The Big and the Small
We shot this indie in Alabama. Its about a kid who has never had a home but he’s a beautiful artist and he’s trying to find his way. I play a police officer - she’s very quirky— who is bound and determined to help him.  

Oppenheimer Strategies
Richard Gere is just phenomenal in this. I don’t even know how to describe it but Oppenheimer is kind of a pathological liar and it’s about the connections he makes and what he brings to fruition. It’s from Joseph Cedar (who directed the Israeli Oscar nominees Footnote and Beaufort). I have a small role but I was thrilled to be a part of it. I play a woman from the State department who is trying to clock what Oppenheimer is up to.

 

So much has happened since Compliance (2012). I feel so fortunate to be working this much and on such wonderful characters like Patti on The Leftovers. I am very grateful that people are interested and that I would be asked to share my experiences.

Thank you all so much for reading and I wish you all the best.


Previously
: Patti and The Leftovers, Falling in Love with Acting, Mothers & Imagination, Six Key Roles

 

Thursday
Jun182015

Ann Dowd: Quick Notes on Six Roles

The Film Experience is proud to turn today over to the great actress Ann Dowd. Enjoy... 

The cast of "Garden State"

- by Ann Dowd

Nathaniel tells me these are his favorite characters from my filmography and since I've taken over The Film Experience for the day, here are quick notes on each.

"Olivia" in Garden State (2004)
Loved. Zach Braff really had it together- wrote, directed, starred in. He was very clear about what he wanted which is always a pleasure.

"Cookie Kelly" in Freaks and Geeks (2000)
Hysterical. Writers, actors, everybody was talented and young and funny. I love that role - she was delicious and twisted.



 

"Sister Maureen 'Mo' Brody" in Nothing Sacred (1997)
Sister Maureen was a wonderful role, so well written, a lovely cast. I have two aunts who are Catholic Ursuline sisters so I know something about that world – how educated they are, how generous and caring and complicated they are. The way the role was conceived by Bill Cain reflected the truth about that world and it was a pleasure to work on it.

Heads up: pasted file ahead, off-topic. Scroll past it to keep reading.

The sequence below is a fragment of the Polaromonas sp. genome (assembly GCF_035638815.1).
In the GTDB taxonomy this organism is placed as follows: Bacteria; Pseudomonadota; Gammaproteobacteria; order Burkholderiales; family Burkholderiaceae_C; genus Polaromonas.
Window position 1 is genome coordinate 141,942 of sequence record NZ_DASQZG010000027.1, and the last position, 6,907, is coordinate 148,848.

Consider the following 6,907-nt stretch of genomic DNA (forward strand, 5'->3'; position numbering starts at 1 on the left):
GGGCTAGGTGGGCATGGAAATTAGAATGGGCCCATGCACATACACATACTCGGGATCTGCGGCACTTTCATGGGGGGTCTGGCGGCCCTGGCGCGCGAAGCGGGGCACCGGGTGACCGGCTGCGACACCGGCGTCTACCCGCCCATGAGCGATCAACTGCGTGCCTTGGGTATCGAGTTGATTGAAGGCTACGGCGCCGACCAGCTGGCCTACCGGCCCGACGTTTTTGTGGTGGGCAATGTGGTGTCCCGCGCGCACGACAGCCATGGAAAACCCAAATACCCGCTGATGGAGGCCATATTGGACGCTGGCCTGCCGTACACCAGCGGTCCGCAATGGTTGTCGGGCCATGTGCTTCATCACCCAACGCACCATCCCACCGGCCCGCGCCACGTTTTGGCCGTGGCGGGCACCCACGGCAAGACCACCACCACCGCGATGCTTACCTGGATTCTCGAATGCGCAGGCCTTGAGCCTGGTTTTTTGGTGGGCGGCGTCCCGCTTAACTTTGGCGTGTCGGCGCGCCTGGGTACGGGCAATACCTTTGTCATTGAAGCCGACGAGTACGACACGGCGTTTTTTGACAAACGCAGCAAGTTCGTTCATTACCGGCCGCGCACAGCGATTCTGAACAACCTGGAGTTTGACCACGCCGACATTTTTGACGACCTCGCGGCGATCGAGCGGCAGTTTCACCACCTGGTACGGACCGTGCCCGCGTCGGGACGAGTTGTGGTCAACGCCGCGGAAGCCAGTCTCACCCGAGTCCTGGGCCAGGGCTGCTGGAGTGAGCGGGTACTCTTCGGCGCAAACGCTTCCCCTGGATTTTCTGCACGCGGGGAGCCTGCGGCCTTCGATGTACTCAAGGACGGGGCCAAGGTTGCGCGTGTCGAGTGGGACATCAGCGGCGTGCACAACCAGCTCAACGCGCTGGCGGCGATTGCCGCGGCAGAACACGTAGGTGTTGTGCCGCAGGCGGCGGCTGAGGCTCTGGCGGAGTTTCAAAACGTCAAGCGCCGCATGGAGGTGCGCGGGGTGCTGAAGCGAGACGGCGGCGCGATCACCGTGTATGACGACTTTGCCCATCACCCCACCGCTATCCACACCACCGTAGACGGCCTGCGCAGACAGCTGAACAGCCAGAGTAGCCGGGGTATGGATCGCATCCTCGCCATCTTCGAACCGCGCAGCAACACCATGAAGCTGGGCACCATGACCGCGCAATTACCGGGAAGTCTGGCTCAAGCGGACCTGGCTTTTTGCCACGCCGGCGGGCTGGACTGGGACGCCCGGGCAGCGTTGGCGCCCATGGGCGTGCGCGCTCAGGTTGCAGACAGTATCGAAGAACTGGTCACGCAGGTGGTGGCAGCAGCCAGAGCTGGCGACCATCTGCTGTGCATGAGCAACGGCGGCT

"Sandra" in Compliance (2012)
Another beautifully written role. I have tremendous empathy for that character, not having a guidance system of her own. How derailed her life became. Great director Craig Zobel.


"Estabrooks Masters" in Masters of Sex (2013)
Oh my gosh, what I remember most about the first season is just the feeling of hitting that ground running. Michelle Ashford's writing is great. A really terrific cast - Michael Sheen, Lizzy Caplan, Caitlin FitzGerald. The stories were very strong and I love the character of Estabrooks. She's clear and unfaltering and also able to admit her mistakes, apologize and then move forward. Loved her.

 

"Patti" in The Leftovers (2014)
We already spoke at length about this role but there was a lot of camarederie on set with Amy, Liv, and Justin. The atmosphere was so surreal -- keep in mind that sometimes we were shooting in the middle of the night in the cul-de-sac somewhere 45 minutes out of the city -- no sense of time or space. On one of the first days of shooting the first A.D. Vebe Borge didn't speak in solidary with the Guilty Remnant. How's that for commitment?

Thursday
Jun182015

Ann Dowd: Playing Patti on "The Leftovers"

The Film Experience is proud to turn the site over to Ann Dowd for the day. Enjoy...

As Patti Levin on "The Leftovers"


-by Ann Dowd

Finding the character of Patti on The Leftovers was a fascinating experience. I remember having a lot of questions about her when I first read the script. It was scary at first, it was daunting the not speaking. “What is this about? How are you going to play this?” There are always so many questions for an actor. You think “Where is this person? How am I going to find her?” And then the thought came, "Take a breath, settle down, The information will present itself." And sure enough it did.

There are always clues when you’re searching for a character. Not speaking actually turned out to be an incredibly powerful position to be in and here's a clue: make sure you know what the character wants because you are not going to be able to tell anybody with words so it has to be in your whole being. Other clues turned up each time, episode by episode: what she responded to, what she didn’t respond to, her intense aggression toward Kevin, trying to understand why.

It’s a process and in those first episodes, I had just enough to do to slowly put that picture together. [More after the jump...]

Click to read more ...